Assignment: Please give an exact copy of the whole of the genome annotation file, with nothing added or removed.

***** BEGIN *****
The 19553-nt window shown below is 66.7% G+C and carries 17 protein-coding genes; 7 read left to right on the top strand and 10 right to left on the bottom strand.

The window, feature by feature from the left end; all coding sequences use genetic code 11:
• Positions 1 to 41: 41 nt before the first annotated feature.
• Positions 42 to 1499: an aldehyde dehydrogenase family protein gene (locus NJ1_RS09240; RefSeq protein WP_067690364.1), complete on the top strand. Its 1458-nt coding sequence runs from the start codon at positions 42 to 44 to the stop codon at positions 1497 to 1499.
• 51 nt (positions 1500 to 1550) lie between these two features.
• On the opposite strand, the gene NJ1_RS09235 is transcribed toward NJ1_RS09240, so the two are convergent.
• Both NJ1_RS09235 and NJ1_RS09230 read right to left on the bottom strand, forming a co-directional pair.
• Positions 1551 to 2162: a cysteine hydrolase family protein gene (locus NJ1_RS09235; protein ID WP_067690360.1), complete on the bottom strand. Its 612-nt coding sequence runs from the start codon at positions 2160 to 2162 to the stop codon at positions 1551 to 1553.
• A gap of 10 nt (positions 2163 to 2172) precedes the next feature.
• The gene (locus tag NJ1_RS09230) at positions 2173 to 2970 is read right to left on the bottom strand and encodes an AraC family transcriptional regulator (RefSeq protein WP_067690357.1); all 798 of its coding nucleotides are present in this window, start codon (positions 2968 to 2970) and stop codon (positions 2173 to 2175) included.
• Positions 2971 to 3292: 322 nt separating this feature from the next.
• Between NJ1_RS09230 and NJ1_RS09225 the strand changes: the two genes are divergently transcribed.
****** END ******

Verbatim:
The 19553-nt window shown below is 66.7% G+C and carries 17 protein-coding genes; 7 read left to right on the top strand and 10 right to left on the bottom strand.

The window, feature by feature from the left end; all coding sequences use genetic code 11:
• Positions 1 to 41: 41 nt before the first annotated feature.
• Positions 42 to 1499: an aldehyde dehydrogenase family protein gene (locus NJ1_RS09240; RefSeq protein WP_067690364.1), complete on the top strand. Its 1458-nt coding sequence runs from the start codon at positions 42 to 44 to the stop codon at positions 1497 to 1499.
• 51 nt (positions 1500 to 1550) lie between these two features.
• On the opposite strand, the gene NJ1_RS09235 is transcribed toward NJ1_RS09240, so the two are convergent.
• Both NJ1_RS09235 and NJ1_RS09230 read right to left on the bottom strand, forming a co-directional pair.
• Positions 1551 to 2162: a cysteine hydrolase family protein gene (locus NJ1_RS09235; protein ID WP_067690360.1), complete on the bottom strand. Its 612-nt coding sequence runs from the start codon at positions 2160 to 2162 to the stop codon at positions 1551 to 1553.
• A gap of 10 nt (positions 2163 to 2172) precedes the next feature.
• The gene (locus tag NJ1_RS09230) at positions 2173 to 2970 is read right to left on the bottom strand and encodes an AraC family transcriptional regulator (RefSeq protein WP_067690357.1); all 798 of its coding nucleotides are present in this window, start codon (positions 2968 to 2970) and stop codon (positions 2173 to 2175) included.
• Positions 2971 to 3292: 322 nt separating this feature from the next.
• Between NJ1_RS09230 and NJ1_RS09225 the strand changes: the two genes are divergently transcribed.